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The UK's first Family Drug and Alcohol Court, which aims to tackle substance misuse before it splits up families, is to hear it's first case in London today. The Court is a joint scheme between Camden, Islington and Westminster councils.
The court is based on a successful US model where specialist drug and alcohol courts have enabled more children in care to return home because their parents have engaged with substance misuse services.
The idea for the £1.3m pilot came after research showed that two thirds of all care proceedings initiated by Camden, Islington and Westminster are because of parental substance misuse. The funding has come from the Department for Children, Schools and Families, the Ministry of Justice and the Home Office.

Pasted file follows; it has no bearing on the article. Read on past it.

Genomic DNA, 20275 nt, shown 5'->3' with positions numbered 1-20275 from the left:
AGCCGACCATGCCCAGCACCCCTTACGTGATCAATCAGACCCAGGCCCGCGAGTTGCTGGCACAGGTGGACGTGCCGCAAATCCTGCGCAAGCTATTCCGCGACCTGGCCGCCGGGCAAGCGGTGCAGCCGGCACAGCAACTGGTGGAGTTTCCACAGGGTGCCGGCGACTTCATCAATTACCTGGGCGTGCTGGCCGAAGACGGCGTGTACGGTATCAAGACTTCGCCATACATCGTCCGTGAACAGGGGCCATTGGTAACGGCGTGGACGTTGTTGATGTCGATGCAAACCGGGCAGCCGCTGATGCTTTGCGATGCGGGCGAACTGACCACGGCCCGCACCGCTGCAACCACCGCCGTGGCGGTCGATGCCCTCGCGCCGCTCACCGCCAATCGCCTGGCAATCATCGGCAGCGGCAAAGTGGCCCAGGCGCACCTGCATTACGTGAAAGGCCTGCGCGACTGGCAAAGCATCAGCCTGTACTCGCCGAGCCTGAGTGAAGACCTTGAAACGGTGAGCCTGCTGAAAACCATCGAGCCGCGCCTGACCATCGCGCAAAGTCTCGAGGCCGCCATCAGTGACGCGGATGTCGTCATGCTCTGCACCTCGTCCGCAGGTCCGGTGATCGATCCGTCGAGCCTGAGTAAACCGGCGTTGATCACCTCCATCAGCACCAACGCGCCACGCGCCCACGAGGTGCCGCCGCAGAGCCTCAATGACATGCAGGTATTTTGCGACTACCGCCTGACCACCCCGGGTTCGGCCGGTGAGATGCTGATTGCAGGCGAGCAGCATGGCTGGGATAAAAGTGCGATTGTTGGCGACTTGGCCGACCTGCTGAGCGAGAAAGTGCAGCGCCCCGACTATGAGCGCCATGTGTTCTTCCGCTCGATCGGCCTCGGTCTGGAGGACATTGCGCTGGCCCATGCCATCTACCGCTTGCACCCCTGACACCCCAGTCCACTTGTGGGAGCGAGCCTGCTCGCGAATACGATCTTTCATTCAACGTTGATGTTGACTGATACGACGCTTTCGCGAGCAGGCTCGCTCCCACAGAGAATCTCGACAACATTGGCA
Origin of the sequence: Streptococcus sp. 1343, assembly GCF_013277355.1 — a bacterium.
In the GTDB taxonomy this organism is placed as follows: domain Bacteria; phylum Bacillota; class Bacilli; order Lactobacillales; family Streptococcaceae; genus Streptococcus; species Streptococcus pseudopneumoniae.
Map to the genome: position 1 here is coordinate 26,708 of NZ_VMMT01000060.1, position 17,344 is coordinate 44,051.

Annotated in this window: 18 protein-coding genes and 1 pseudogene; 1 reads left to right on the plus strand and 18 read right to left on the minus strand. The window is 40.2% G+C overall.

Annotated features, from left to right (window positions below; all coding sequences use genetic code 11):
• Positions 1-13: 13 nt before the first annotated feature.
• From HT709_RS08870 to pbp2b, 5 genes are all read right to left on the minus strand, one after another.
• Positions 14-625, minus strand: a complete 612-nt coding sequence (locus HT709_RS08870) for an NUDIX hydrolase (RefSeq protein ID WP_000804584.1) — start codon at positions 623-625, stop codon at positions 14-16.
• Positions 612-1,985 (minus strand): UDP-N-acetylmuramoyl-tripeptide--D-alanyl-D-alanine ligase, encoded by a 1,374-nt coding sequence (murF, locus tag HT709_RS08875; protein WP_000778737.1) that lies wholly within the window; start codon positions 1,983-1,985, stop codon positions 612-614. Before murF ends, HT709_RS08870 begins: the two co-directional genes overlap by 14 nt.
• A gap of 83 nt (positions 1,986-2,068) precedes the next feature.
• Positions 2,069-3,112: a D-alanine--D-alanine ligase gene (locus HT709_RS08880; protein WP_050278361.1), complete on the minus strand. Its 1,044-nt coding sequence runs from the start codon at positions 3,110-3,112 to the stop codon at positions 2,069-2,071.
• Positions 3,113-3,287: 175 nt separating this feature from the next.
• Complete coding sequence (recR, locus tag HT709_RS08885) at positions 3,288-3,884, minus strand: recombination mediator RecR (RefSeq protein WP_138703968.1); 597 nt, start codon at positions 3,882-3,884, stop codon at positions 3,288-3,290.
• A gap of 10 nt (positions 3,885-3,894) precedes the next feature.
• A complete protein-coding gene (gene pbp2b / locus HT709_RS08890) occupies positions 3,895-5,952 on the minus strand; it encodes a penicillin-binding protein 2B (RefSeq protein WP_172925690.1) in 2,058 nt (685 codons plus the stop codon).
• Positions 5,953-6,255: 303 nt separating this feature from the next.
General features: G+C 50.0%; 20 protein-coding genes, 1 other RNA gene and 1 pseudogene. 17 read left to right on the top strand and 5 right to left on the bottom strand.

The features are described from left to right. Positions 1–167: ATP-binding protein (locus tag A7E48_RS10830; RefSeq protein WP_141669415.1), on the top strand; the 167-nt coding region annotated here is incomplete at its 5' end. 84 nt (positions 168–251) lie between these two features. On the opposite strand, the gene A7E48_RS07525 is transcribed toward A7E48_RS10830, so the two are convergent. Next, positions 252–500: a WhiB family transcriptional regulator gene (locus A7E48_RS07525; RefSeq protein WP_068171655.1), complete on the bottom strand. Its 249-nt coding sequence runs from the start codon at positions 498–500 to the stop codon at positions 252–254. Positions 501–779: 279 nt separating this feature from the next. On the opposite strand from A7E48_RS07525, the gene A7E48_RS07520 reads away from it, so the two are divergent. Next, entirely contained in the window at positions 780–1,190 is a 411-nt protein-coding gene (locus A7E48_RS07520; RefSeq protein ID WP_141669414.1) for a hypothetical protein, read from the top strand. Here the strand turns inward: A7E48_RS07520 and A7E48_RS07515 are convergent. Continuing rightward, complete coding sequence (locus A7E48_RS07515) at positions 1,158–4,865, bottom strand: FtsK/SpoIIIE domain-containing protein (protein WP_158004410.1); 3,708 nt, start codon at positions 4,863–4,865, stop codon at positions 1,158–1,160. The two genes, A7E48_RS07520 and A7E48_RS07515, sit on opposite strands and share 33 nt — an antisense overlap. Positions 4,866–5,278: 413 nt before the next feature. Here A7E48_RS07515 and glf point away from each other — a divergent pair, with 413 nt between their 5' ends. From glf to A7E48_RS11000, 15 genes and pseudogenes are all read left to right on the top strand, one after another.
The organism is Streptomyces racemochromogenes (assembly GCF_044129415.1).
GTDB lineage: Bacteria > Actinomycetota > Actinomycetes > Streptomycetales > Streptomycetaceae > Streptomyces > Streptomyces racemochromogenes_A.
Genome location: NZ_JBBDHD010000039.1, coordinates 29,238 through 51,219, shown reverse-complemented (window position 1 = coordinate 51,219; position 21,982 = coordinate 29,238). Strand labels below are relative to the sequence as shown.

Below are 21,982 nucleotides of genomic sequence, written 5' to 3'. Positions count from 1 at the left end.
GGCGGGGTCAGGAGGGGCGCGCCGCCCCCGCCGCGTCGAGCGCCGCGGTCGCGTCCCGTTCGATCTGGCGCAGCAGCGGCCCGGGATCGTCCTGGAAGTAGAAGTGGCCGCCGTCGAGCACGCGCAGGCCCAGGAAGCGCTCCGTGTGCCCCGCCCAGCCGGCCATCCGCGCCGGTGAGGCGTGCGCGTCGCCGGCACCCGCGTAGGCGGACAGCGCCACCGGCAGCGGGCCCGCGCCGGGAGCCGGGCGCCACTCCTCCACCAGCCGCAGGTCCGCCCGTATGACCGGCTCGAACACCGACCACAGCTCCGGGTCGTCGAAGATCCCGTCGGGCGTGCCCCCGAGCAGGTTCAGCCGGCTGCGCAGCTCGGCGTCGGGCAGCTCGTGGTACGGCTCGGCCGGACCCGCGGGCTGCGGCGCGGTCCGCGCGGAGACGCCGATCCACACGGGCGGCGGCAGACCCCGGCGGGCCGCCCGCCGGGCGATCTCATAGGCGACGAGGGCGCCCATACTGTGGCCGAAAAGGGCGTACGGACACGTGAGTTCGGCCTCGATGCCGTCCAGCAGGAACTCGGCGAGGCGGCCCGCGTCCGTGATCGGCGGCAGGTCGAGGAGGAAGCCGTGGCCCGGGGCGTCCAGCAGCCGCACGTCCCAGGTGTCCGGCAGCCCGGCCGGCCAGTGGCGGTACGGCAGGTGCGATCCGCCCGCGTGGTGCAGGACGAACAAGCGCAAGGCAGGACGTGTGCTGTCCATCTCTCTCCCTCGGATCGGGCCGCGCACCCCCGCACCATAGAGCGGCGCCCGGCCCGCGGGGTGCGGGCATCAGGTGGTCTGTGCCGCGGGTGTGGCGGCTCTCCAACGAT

The aim of the court is to support families affected by substance misuse so that children can remain or return home. The court will provide intensive assessment, support, interventions and coordination of care for families affected by parental drug and/or alcohol misuse. It will also advise the court and link parents to relevant local services.
District Judges Nick Crichton and Kenneth Grant will hold regular court hearing reviews to encourage and motivate parents to engage with services.
Judge Nick Crichton said: "For too many years I have seen children, sometimes the fifth, sixth or seventh from the same family, being taken into care because of parental misuse of alcohol and/or drugs. This is not beneficial for the children [and] is expensive for the taxpayer. Five years ago at a conference in Australia I met judge Len Edwards from California. He spoke of a model of working with parents with these problems now being used extensively in America. It has to be worth trying."
Justice minister Bridget Prentice said: "Cases will be brought to court earlier wherever a parent is suspected of substance or alcohol abuse. And during the course of the case, the focus will very much be on therapy and recovery and so therefore on the longer-term interest of the child."